But what we need across all of this computing, is our experiences, our applications, our data.

And what enables that is in fact the cloud acting as a control plane that allows us to have that capability to move from device to device, on any given day, at any given meeting.

So that core attribute of thinking of mobility, not by being bound to a particular device, but it's about human mobility, is very core to our vision.

Second, when we think about our cloud, we think distributed computing will remain distributed.

In fact, we think of our servers as the edge of our cloud.

And this is important, because there are going to be many legitimate reasons where people will want digital sovereignty, people will want data residency, there is going to be regulation that we can't anticipate today.

And so we have to think about a distributed cloud infrastructure.

We are definitely going to be one of the key hyper-scale providers.

But we are also going to think about how do we get computing infrastructure, the core compute, storage, network, to be distributed throughout the world.

These may seem like technical attributes, but they are key to how we drive business success for our customers, business transformation for our customers, because all of what we do, collectively, is centered on this core goal of ours, which is to help our customers transform.”

That’s a lot of insight, and very well framed for creating our future and empowering the world.

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Categories: Blogs

Empower Every Person on the Planet to Achieve More

J.D. Meier's Blog - Sat, 07/18/2015 - 06:32

It’s great to get back to the basics, and purpose is always a powerful starting point.

I was listening to Satya Nadella’s keynote at the Microsoft Worldwide Partner Conference, and I like how he walked through the Microsoft mission in a mobile-first, cloud-first world.

Here’s what Satya had to say:

“Our mission:  Empowering every person and every business on the planet to achieve more.

(We find that by going back into our history and re-discovering that core sense of purpose, that soul ... a PC in every home, democratizing client/server computing.)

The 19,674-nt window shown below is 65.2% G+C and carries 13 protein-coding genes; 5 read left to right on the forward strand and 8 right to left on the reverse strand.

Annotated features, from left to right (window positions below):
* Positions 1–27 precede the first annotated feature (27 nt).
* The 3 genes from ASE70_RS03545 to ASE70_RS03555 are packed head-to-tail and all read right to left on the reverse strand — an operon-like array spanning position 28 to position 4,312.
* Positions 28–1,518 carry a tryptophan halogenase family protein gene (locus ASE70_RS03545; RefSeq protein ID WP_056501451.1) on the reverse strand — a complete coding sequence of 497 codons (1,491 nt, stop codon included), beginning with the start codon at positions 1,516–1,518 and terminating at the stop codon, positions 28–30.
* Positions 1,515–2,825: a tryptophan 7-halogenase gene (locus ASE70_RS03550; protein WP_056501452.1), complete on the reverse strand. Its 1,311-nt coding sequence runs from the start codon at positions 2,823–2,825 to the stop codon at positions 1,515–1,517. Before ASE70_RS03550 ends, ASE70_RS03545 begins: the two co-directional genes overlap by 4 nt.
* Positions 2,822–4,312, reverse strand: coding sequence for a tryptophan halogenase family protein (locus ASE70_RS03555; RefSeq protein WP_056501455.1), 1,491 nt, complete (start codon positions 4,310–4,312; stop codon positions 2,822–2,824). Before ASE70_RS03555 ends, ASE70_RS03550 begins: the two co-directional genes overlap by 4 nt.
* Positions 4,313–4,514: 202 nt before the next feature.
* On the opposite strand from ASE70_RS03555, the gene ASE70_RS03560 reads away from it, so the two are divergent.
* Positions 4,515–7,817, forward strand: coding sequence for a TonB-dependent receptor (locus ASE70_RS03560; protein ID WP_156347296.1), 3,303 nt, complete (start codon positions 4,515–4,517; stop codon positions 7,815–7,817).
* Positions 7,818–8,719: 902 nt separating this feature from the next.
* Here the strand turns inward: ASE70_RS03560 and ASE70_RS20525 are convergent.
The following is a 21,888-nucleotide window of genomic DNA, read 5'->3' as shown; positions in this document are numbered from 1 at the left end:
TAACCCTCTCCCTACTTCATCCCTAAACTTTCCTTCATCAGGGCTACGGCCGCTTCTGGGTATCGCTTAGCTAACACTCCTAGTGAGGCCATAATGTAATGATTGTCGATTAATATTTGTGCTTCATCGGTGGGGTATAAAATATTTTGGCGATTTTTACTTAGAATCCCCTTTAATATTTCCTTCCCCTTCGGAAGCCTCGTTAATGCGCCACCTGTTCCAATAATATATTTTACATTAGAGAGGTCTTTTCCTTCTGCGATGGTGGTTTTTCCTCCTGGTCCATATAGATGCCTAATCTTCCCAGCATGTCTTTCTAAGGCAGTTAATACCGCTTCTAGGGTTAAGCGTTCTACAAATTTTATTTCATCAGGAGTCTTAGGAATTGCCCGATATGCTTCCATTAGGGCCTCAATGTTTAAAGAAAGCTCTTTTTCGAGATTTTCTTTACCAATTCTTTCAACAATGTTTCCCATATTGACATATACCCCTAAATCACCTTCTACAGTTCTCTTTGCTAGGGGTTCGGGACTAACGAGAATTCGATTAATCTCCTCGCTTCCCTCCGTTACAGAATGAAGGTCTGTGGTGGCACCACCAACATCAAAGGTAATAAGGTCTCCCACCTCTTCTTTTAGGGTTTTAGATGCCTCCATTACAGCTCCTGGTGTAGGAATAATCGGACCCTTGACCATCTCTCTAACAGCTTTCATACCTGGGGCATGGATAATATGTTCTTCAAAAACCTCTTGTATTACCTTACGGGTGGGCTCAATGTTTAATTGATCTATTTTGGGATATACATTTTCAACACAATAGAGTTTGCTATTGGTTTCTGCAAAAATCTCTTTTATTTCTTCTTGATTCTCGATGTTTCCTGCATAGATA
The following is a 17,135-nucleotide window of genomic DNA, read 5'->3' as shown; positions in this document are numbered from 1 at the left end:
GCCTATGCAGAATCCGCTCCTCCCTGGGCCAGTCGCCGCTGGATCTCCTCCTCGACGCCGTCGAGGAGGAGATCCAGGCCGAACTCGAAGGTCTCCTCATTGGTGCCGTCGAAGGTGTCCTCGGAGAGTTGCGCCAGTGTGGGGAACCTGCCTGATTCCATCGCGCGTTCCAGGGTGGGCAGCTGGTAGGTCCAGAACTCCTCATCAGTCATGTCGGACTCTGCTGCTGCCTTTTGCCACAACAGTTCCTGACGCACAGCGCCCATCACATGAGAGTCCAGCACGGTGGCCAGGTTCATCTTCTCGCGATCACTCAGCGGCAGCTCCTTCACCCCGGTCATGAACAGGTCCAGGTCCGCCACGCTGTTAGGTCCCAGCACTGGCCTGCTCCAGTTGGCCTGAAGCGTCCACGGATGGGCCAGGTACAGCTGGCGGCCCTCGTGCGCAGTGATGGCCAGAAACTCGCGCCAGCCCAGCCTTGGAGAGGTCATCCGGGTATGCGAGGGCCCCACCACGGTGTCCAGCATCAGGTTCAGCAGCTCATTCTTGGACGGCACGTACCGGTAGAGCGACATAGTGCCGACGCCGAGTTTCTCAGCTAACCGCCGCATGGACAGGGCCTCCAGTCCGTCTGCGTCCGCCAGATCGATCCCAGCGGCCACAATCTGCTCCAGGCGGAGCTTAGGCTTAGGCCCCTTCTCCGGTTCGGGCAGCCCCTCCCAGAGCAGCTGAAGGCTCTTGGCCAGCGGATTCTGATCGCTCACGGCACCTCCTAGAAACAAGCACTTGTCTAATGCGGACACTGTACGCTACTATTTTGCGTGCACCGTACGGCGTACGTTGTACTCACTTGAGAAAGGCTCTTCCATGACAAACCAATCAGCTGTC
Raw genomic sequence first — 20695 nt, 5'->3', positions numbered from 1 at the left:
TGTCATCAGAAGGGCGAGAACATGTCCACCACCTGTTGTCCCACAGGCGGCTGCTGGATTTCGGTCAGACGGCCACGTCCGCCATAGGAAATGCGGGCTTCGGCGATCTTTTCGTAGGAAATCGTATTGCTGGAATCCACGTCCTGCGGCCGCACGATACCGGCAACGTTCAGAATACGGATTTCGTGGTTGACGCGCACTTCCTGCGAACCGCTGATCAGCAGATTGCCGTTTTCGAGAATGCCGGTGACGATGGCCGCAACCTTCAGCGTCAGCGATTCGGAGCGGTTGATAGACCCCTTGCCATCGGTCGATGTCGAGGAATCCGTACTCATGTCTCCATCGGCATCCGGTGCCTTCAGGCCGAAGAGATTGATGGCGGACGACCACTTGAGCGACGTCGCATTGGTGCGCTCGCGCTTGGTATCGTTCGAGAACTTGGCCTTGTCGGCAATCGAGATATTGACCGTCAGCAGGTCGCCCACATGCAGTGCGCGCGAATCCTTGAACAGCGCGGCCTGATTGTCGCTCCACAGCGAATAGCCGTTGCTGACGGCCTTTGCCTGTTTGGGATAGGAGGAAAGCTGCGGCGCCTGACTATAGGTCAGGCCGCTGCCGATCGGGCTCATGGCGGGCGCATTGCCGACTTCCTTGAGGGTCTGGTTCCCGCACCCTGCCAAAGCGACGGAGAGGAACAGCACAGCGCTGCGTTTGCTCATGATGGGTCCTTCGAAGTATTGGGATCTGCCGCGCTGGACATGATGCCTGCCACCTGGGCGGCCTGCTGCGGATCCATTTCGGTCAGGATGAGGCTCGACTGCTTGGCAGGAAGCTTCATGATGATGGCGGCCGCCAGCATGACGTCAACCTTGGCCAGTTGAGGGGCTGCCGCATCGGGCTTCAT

We move forward to a Mobile-First, Cloud-First world.

We care about empowerment.

There is no other ecosystem that is primarily, and solely, built to help customers achieve greatness.

We are focused on helping our customers achieve greatness through digital technology.

We care about both individuals and organizations.  That intersection of people and organizations is the cornerstone of what we represent as excellence.

We are a global company.  We want to make sure that the power of technology reaches every country, every vertical, every organization, irrespective of size.

There will be many goals.

What remains constant is this sense of purpose, the reason why this ecosystem exists.

This is a mission that we go and exercise in a Mobile-First, Cloud-First world.”

If I think back to why I originally joined Microsoft, it was to empower every person on the planet to achieve more.

And the cloud is one powerful enabler.

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Categories: Blogs

R: Blog post frequency anomaly detection

Mark Needham - Sat, 07/18/2015 - 01:34

I came across Twitter’s anomaly detection library last year but haven’t yet had a reason to take it for a test run so having got my blog post frequency data into shape I thought it’d be fun to run it through the algorithm.

I wanted to see if it would detect any periods of time when the number of posts differed significantly – I don’t really have an action I’m going to take based on the results, it’s curiosity more than anything else!

First we need to get the library installed. It’s not on CRAN so we need to use devtools to install it from the github repository: